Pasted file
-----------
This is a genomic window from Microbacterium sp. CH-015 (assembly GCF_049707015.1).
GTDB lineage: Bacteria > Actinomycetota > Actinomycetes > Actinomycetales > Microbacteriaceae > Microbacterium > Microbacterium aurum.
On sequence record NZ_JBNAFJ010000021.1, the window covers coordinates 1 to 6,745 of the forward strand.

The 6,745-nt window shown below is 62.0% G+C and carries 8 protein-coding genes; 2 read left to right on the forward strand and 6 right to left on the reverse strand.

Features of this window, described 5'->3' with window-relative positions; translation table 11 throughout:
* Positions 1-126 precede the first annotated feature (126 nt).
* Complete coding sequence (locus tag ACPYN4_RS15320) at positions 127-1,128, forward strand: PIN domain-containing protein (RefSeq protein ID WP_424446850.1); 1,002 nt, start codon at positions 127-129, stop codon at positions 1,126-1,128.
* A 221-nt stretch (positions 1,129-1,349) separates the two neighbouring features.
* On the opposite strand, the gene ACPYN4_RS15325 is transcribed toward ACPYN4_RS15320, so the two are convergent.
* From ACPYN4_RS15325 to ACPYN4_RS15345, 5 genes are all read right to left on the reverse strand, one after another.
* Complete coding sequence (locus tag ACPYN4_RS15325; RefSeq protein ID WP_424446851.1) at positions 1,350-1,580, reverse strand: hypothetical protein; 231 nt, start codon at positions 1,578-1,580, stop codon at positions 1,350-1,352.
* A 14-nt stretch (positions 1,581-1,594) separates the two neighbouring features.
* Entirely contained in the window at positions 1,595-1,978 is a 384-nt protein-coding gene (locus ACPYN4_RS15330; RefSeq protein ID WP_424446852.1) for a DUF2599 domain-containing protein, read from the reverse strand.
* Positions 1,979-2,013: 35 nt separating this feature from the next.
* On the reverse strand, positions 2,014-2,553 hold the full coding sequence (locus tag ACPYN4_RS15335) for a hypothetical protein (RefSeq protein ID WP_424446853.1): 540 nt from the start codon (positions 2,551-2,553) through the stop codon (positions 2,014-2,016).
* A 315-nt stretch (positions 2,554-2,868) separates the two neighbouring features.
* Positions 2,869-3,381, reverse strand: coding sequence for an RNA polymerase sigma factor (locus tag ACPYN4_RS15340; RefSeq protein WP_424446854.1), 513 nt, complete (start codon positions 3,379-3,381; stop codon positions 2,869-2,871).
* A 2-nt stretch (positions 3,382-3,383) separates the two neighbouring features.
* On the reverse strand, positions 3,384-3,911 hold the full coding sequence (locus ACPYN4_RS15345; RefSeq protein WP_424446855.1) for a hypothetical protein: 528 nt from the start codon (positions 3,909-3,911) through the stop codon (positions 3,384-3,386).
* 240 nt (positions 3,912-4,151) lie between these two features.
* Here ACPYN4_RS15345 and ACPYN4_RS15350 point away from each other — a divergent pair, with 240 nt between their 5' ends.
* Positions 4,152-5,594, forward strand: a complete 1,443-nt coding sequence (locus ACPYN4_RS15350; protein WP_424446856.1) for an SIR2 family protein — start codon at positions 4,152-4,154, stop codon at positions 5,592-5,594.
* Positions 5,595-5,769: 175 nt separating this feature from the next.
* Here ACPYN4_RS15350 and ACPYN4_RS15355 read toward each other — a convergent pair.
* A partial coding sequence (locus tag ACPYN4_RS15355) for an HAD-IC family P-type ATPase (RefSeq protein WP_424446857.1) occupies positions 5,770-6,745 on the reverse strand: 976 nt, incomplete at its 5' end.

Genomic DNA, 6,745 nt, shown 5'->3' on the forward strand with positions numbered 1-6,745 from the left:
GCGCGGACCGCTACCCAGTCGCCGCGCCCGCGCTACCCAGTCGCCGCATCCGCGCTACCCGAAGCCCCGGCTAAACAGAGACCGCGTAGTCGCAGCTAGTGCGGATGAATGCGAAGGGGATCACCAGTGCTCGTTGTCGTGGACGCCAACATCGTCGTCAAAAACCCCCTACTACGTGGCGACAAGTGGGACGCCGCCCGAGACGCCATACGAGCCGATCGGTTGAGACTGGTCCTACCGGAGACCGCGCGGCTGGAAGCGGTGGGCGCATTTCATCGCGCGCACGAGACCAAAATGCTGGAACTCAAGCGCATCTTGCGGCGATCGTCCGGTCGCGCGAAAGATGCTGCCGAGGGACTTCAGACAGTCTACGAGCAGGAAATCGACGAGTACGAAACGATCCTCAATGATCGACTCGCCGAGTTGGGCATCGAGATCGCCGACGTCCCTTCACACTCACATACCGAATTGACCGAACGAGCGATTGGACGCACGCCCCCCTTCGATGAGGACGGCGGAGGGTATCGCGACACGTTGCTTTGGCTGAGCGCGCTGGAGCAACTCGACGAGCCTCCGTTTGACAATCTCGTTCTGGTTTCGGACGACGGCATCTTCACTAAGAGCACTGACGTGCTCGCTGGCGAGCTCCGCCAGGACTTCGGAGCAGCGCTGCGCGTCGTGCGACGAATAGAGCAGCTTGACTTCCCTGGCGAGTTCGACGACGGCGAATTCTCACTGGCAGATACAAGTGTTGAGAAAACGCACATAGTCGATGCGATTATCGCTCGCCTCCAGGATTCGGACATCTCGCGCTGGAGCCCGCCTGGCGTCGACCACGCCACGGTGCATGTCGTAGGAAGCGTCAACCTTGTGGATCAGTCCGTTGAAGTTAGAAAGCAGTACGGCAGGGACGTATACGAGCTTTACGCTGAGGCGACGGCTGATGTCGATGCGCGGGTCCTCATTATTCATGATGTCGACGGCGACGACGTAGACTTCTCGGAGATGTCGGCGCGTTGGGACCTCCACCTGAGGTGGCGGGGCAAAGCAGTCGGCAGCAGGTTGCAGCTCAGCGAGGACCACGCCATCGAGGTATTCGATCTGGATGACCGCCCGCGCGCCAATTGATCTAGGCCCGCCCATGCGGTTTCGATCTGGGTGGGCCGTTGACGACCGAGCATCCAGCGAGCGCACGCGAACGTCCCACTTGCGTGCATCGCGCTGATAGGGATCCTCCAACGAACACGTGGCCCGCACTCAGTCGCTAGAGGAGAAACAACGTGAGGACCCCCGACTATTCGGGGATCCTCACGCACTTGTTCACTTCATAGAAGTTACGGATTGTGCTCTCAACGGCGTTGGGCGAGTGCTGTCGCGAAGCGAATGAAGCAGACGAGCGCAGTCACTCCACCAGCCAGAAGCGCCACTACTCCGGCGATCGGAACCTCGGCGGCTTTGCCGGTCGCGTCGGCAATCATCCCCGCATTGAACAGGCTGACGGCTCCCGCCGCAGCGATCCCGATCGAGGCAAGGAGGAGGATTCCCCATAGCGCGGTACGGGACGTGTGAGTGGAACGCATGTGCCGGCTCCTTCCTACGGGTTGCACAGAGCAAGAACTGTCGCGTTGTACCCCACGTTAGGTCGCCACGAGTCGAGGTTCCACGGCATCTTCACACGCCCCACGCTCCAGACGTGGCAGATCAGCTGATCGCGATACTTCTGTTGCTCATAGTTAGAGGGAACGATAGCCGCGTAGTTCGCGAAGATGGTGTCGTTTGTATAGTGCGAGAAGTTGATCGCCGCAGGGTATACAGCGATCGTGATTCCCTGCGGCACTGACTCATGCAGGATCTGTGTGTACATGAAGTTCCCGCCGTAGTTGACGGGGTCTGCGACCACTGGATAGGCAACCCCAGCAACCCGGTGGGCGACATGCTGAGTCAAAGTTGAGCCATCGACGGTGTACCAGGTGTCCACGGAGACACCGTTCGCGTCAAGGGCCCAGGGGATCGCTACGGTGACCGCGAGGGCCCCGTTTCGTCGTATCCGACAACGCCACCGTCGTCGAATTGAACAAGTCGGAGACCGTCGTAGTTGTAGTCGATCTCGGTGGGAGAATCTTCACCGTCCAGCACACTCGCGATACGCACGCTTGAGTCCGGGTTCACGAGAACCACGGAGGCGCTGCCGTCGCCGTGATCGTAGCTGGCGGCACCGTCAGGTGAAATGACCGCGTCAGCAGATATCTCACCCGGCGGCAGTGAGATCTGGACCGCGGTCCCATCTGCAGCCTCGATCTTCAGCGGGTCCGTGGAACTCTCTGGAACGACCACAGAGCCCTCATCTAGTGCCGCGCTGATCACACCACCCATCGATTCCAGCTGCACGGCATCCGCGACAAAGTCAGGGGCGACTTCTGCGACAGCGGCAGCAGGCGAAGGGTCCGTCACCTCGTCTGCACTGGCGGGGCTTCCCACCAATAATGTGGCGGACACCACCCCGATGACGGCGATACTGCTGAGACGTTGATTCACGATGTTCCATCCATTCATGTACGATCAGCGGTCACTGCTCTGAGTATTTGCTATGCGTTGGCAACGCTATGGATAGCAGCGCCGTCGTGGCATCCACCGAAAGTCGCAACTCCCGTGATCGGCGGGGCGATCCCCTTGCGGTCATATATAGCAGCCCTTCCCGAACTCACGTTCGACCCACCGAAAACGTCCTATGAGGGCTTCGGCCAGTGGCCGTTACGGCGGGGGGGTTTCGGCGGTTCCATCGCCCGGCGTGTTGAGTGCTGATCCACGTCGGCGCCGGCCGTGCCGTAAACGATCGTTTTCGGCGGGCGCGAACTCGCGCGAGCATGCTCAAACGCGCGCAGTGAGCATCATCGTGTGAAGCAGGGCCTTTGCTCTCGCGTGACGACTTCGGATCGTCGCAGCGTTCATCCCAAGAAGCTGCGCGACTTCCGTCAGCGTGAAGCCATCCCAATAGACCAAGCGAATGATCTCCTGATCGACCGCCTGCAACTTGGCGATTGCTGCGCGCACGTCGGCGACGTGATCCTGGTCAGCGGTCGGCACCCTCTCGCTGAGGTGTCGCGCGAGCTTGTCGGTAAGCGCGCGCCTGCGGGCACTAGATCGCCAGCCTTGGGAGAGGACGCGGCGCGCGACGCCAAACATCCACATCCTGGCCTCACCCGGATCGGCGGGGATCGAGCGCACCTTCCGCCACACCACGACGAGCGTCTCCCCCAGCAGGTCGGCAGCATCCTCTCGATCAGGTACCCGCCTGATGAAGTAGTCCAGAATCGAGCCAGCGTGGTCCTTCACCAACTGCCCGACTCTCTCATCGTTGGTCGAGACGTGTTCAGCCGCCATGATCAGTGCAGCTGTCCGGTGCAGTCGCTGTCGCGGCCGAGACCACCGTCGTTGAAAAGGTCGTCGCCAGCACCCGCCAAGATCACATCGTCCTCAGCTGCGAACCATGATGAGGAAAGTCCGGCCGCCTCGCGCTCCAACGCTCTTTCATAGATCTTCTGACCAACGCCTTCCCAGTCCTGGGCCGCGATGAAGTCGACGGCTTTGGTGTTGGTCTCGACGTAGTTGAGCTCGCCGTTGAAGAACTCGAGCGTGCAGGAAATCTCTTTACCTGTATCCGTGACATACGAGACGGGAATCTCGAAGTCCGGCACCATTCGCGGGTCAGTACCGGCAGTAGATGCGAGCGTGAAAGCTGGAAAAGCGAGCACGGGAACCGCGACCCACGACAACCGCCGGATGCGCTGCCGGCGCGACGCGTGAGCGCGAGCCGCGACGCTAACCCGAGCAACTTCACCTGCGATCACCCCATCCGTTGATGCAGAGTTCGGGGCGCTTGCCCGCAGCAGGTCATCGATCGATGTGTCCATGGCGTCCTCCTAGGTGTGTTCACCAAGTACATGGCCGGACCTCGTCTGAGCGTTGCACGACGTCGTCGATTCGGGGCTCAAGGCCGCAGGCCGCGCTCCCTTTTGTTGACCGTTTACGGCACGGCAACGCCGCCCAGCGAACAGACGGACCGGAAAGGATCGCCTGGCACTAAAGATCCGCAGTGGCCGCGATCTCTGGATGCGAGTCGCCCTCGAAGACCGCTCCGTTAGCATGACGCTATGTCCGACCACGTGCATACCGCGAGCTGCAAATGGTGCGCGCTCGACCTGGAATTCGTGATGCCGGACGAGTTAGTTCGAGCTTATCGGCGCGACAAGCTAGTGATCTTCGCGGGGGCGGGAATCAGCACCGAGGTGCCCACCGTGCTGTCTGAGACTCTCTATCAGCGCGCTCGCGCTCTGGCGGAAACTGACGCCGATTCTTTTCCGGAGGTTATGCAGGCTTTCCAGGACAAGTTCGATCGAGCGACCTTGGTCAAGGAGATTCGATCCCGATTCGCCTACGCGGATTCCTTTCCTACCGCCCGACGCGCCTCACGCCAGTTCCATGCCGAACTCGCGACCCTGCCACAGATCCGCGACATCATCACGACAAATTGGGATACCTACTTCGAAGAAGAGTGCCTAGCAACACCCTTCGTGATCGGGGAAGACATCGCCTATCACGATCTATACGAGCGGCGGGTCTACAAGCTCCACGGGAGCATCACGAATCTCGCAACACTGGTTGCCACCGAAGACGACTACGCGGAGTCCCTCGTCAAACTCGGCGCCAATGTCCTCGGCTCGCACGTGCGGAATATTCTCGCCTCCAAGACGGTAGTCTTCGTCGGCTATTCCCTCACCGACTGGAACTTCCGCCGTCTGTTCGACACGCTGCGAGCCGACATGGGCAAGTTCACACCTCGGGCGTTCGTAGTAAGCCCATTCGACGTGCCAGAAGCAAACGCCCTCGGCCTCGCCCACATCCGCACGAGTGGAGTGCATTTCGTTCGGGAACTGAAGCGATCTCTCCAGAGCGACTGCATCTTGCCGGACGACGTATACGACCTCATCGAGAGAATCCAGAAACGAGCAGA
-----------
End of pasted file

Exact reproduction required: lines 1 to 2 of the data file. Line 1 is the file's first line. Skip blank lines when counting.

This is a genomic window from Microbacterium sp. CH-015 (assembly GCF_049707015.1).
GTDB lineage: Bacteria > Actinomycetota > Actinomycetes > Actinomycetales > Microbacteriaceae > Microbacterium > Microbacterium aurum.